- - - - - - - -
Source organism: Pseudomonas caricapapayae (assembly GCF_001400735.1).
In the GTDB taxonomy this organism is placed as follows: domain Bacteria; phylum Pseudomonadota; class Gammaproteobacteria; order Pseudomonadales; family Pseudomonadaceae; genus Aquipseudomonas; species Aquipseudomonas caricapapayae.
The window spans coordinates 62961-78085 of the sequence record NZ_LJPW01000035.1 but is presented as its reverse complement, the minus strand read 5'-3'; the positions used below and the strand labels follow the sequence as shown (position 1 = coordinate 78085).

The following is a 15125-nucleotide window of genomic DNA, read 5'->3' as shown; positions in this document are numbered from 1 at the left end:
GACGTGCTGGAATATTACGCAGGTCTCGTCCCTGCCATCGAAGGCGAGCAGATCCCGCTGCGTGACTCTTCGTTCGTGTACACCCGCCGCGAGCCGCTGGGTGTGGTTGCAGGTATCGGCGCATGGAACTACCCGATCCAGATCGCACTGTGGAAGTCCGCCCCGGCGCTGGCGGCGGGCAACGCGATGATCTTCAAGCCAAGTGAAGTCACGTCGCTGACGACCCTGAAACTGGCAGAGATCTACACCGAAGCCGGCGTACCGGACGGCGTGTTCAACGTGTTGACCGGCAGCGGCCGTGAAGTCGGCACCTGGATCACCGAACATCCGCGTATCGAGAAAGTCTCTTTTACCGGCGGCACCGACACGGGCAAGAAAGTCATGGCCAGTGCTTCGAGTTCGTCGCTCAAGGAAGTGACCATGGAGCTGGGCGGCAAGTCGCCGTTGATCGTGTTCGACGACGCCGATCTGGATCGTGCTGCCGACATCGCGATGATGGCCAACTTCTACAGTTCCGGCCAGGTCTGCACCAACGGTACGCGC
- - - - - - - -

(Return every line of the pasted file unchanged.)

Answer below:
Source organism: Pseudomonas caricapapayae (assembly GCF_001400735.1).
In the GTDB taxonomy this organism is placed as follows: domain Bacteria; phylum Pseudomonadota; class Gammaproteobacteria; order Pseudomonadales; family Pseudomonadaceae; genus Aquipseudomonas; species Aquipseudomonas caricapapayae.
The window spans coordinates 62961-78085 of the sequence record NZ_LJPW01000035.1 but is presented as its reverse complement, the minus strand read 5'-3'; the positions used below and the strand labels follow the sequence as shown (position 1 = coordinate 78085).

The following is a 15125-nucleotide window of genomic DNA, read 5'->3' as shown; positions in this document are numbered from 1 at the left end:
GACGTGCTGGAATATTACGCAGGTCTCGTCCCTGCCATCGAAGGCGAGCAGATCCCGCTGCGTGACTCTTCGTTCGTGTACACCCGCCGCGAGCCGCTGGGTGTGGTTGCAGGTATCGGCGCATGGAACTACCCGATCCAGATCGCACTGTGGAAGTCCGCCCCGGCGCTGGCGGCGGGCAACGCGATGATCTTCAAGCCAAGTGAAGTCACGTCGCTGACGACCCTGAAACTGGCAGAGATCTACACCGAAGCCGGCGTACCGGACGGCGTGTTCAACGTGTTGACCGGCAGCGGCCGTGAAGTCGGCACCTGGATCACCGAACATCCGCGTATCGAGAAAGTCTCTTTTACCGGCGGCACCGACACGGGCAAGAAAGTCATGGCCAGTGCTTCGAGTTCGTCGCTCAAGGAAGTGACCATGGAGCTGGGCGGCAAGTCGCCGTTGATCGTGTTCGACGACGCCGATCTGGATCGTGCTGCCGACATCGCGATGATGGCCAACTTCTACAGTTCCGGCCAGGTCTGCACCAACGGTACGCGC